President Barack Obama says he hopes the 80-year-old lawmaker can end his career with dignity and some House Democrats want him to resign - now.
Obama, speaking on the issue for the first time, praised Rangel for serving his New York constituents over the years, but said he found the ethics charges "very troubling."
"He's somebody who's at the end of his career. I'm sure that what he wants is to be able to end his career with dignity. And my hope is that it happens," Obama said in an interview that aired Friday on "CBS Evening News with Katie Couric."
Even Rangel's own state delegation, a base of staunch support, there was a crack. Democratic Rep. Michael Arcuri from central New York said Rangel "should think about stepping down because this situation is beginning to affect our ability to govern."
As House members headed home for the August recess, they wrestled with how to handle the ethics brouhaha three months before the midterm elections. Republicans already were eager to use Rangel's problems as a way to tar other Democrats on the issue of corruption.
Before Arcuri's statement Saturday, a half-dozen Democrats either conditionally or outright had called for Rangel to resign.
Rep. John Yarmuth, D-Ky., said the allegations against Rangel brought by the House ethics committee show a consistent disregard for House rules and that he should step down.
"It is our job as members of Congress to hold each other accountable to a higher standard regardless of party," said Rep.
Ann Kirkpatrick, D-Ariz. "If the serious charges against (Rangel) are accurate, he needs to resign."
There was talk of Rangel's resignation as well from Democratic Reps. Walter Minnick of Idaho, Betty Sutton of Ohio, Zack Space of Ohio, and Mary Jo Kilroy of Ohio.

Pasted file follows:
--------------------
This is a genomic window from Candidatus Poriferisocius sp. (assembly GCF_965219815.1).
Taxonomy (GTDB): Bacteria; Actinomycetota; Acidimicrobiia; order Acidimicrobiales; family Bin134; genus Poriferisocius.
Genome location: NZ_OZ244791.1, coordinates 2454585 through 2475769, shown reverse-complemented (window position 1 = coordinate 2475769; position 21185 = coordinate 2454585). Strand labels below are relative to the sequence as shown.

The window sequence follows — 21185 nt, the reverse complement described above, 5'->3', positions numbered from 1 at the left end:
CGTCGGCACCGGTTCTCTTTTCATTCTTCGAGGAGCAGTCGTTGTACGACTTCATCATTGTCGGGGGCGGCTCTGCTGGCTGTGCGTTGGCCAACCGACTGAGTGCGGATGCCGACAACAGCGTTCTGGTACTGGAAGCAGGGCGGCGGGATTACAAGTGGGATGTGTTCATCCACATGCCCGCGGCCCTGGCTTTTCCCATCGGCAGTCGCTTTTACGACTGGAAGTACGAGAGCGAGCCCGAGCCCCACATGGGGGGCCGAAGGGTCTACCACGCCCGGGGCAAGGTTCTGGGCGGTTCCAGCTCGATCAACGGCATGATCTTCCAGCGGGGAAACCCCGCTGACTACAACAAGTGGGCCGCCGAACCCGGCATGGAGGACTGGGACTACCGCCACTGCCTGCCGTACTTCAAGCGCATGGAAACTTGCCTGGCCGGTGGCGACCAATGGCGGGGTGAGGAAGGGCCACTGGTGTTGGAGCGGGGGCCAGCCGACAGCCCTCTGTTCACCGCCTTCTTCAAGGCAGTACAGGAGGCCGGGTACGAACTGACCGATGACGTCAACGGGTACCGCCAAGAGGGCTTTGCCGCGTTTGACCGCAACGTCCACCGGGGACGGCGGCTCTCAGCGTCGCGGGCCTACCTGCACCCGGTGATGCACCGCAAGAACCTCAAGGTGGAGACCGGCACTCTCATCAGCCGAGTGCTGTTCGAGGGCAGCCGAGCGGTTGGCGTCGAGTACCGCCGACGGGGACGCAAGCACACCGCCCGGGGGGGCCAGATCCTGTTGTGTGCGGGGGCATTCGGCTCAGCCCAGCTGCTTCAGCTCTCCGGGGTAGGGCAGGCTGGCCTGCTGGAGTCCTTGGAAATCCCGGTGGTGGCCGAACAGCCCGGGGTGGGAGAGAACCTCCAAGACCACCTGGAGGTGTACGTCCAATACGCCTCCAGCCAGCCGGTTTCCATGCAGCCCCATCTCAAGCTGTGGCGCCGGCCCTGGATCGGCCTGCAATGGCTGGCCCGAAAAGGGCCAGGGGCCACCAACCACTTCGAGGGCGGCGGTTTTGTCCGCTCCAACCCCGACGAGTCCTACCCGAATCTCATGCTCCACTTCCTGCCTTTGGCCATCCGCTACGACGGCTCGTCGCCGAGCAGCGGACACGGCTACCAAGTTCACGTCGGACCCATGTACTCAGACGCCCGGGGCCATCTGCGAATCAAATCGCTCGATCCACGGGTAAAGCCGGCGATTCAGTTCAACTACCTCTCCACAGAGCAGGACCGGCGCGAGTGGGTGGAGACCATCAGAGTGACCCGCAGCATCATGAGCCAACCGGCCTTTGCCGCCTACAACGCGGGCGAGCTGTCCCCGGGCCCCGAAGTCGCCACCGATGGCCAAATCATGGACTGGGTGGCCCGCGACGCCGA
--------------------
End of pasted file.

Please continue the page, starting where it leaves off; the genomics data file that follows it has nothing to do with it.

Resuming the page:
Rangel denies the charges announced Thursday by the ethics panel and says they contain factual errors.
In a meeting Friday with fellow New York lawmakers, Rangel "indicated there was some sloppiness" in his official papers, Rep. Edolphus Towns, D-N.Y., told reporters, "but, you know, there's no criminality here."
The delegation and the Congressional Black Caucus, which was co-founded by Rangel, urged their colleagues not to rush to judgment. House leaders were mum on what Rangel should do.
Rangel faces 13 charges of misusing his office as well as tax and disclosure violations. If Rangel and the ethics committee do not settle the case, it goes to a public trial this fall, at the height of an election season.
Further complicating matters for Democrats, a House investigative panel decided Friday to charge Democratic Rep. Maxine Waters of California with ethics violations, raising the possibility of a second trial. The alleged violations by Rangel and Waters are not related.
People familiar with the Waters investigation, who were not authorized to be quoted about charges that had not been announced, told the AP the allegations could be made public next week.
Republicans already were on the attack.
The GOP's campaign arm, the National Republican Campaign Committee, released a list of Democrats who have not returned campaign contributions they received from Rangel during their careers and said those lawmakers would face questions about the matter from constituents during the August break.
Rep. Gene Green, the Texas Democrat who led the four-member bipartisan panel of investigators, told reporters that his committee recommended a relatively mild punishment for Rangel: reprimand, a statement of wrongdoing voted by the whole House that carries no other penalty.
But that's not what some lawmakers, including Democrats, view as adequate.
"If at the trial's conclusion Mr. Rangel is found guilty by his peers, then he should incur the full punishment allowed by the House, including removal from office," said Rep. Bobby Bright, D-Ala.